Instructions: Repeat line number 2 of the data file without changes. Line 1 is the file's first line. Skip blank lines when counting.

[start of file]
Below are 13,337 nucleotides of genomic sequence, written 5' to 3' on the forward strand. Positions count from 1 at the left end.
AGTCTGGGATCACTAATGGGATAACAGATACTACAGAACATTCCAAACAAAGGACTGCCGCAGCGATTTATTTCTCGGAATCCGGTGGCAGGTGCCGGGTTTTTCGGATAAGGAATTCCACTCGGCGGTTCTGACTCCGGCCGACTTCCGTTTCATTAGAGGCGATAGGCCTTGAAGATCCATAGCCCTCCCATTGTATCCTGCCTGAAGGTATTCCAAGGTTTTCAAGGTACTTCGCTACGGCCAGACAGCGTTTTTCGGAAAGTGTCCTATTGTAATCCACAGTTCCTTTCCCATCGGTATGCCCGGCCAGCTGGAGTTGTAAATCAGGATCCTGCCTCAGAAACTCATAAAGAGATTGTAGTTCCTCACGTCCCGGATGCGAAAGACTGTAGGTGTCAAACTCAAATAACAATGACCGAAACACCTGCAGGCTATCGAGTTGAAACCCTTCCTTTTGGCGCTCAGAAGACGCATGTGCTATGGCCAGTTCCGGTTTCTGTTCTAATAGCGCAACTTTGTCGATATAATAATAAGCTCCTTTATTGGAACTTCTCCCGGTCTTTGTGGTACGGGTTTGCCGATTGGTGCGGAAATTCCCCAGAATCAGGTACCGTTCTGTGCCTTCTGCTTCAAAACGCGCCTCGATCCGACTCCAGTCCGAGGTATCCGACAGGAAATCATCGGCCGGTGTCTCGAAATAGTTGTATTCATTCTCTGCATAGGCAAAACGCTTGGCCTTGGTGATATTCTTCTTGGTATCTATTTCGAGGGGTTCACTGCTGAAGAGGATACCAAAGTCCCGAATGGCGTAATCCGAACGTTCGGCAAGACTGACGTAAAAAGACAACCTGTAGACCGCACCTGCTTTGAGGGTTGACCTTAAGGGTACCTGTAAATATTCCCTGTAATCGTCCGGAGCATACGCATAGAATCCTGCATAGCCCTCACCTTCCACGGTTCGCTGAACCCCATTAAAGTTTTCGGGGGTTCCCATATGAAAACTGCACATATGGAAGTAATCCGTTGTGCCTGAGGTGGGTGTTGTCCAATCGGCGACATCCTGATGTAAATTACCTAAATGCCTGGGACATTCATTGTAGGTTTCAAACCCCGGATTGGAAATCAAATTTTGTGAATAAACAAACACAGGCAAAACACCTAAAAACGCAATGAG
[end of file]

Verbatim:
AGTCTGGGATCACTAATGGGATAACAGATACTACAGAACATTCCAAACAAAGGACTGCCGCAGCGATTTATTTCTCGGAATCCGGTGGCAGGTGCCGGGTTTTTCGGATAAGGAATTCCACTCGGCGGTTCTGACTCCGGCCGACTTCCGTTTCATTAGAGGCGATAGGCCTTGAAGATCCATAGCCCTCCCATTGTATCCTGCCTGAAGGTATTCCAAGGTTTTCAAGGTACTTCGCTACGGCCAGACAGCGTTTTTCGGAAAGTGTCCTATTGTAATCCACAGTTCCTTTCCCATCGGTATGCCCGGCCAGCTGGAGTTGTAAATCAGGATCCTGCCTCAGAAACTCATAAAGAGATTGTAGTTCCTCACGTCCCGGATGCGAAAGACTGTAGGTGTCAAACTCAAATAACAATGACCGAAACACCTGCAGGCTATCGAGTTGAAACCCTTCCTTTTGGCGCTCAGAAGACGCATGTGCTATGGCCAGTTCCGGTTTCTGTTCTAATAGCGCAACTTTGTCGATATAATAATAAGCTCCTTTATTGGAACTTCTCCCGGTCTTTGTGGTACGGGTTTGCCGATTGGTGCGGAAATTCCCCAGAATCAGGTACCGTTCTGTGCCTTCTGCTTCAAAACGCGCCTCGATCCGACTCCAGTCCGAGGTATCCGACAGGAAATCATCGGCCGGTGTCTCGAAATAGTTGTATTCATTCTCTGCATAGGCAAAACGCTTGGCCTTGGTGATATTCTTCTTGGTATCTATTTCGAGGGGTTCACTGCTGAAGAGGATACCAAAGTCCCGAATGGCGTAATCCGAACGTTCGGCAAGACTGACGTAAAAAGACAACCTGTAGACCGCACCTGCTTTGAGGGTTGACCTTAAGGGTACCTGTAAATATTCCCTGTAATCGTCCGGAGCATACGCATAGAATCCTGCATAGCCCTCACCTTCCACGGTTCGCTGAACCCCATTAAAGTTTTCGGGGGTTCCCATATGAAAACTGCACATATGGAAGTAATCCGTTGTGCCTGAGGTGGGTGTTGTCCAATCGGCGACATCCTGATGTAAATTACCTAAATGCCTGGGACATTCATTGTAGGTTTCAAACCCCGGATTGGAAATCAAATTTTGTGAATAAACAAACACAGGCAAAACACCTAAAAACGCAATGAG